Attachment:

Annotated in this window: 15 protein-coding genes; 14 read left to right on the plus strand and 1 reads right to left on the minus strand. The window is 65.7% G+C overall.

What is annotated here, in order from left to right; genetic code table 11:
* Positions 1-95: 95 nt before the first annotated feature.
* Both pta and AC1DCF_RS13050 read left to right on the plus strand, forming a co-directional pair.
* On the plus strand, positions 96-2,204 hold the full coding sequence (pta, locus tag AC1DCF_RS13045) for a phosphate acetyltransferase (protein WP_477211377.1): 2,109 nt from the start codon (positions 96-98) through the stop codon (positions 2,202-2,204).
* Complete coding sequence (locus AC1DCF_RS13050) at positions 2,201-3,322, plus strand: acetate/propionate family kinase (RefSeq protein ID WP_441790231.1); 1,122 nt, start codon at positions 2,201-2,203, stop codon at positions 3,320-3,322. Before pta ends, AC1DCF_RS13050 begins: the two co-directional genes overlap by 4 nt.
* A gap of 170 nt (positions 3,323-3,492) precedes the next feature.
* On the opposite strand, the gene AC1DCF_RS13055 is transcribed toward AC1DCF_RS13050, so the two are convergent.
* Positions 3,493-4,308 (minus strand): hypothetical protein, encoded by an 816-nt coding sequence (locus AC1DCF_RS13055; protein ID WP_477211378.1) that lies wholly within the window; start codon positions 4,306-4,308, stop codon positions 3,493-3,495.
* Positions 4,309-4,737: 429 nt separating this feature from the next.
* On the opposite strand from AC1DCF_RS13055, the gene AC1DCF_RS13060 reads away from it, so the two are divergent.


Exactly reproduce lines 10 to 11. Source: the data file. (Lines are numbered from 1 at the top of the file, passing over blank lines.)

* Positions 4,309-4,737: 429 nt separating this feature from the next.
* On the opposite strand from AC1DCF_RS13055, the gene AC1DCF_RS13060 reads away from it, so the two are divergent.